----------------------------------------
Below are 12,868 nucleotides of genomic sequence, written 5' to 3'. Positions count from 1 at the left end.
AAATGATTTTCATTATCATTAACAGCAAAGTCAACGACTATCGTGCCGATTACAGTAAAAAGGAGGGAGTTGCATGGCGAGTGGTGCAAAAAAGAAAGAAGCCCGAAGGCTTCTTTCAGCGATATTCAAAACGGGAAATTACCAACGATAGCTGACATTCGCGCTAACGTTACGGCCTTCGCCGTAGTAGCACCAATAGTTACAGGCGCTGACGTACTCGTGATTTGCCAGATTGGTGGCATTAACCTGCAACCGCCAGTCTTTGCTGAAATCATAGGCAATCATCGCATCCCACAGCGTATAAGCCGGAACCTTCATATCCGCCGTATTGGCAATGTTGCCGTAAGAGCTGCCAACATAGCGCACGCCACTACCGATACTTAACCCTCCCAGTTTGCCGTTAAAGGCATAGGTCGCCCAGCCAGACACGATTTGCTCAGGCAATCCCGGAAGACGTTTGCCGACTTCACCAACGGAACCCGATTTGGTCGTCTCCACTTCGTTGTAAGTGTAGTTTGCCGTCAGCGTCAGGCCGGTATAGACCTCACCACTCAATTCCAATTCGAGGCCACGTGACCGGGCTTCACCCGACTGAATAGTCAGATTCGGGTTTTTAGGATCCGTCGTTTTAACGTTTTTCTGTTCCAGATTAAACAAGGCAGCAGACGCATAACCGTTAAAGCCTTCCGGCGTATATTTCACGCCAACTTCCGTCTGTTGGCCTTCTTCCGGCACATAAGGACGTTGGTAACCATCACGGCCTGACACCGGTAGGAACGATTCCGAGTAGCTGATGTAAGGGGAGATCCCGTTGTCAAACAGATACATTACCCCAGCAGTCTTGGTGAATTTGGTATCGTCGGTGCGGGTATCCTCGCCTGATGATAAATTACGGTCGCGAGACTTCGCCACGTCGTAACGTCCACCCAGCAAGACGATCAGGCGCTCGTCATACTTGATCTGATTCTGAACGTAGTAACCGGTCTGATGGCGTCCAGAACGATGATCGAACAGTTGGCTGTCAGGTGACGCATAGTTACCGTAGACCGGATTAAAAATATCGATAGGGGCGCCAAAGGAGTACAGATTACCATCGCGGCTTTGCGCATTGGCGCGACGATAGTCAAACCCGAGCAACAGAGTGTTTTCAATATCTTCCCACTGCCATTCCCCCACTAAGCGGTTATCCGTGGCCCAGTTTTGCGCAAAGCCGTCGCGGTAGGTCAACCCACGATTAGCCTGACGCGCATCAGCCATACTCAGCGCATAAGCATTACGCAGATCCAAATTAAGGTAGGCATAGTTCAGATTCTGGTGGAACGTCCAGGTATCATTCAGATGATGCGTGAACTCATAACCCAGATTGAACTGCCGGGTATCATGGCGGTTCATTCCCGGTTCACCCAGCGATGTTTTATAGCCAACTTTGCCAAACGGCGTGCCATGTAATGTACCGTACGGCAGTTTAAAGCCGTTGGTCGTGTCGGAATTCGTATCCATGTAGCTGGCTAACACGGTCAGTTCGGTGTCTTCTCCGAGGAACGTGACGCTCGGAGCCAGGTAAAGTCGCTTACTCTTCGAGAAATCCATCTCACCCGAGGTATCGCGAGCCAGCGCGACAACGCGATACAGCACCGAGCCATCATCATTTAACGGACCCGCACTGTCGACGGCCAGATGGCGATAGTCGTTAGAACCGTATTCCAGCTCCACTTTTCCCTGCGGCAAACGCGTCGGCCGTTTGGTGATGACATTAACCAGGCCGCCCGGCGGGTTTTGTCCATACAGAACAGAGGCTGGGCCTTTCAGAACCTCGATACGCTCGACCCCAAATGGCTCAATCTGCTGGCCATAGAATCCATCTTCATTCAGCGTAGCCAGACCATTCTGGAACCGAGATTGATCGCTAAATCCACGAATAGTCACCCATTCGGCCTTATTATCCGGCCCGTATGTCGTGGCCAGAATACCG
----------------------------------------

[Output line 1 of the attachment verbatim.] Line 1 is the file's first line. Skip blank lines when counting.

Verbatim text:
Below are 12,868 nucleotides of genomic sequence, written 5' to 3'. Positions count from 1 at the left end.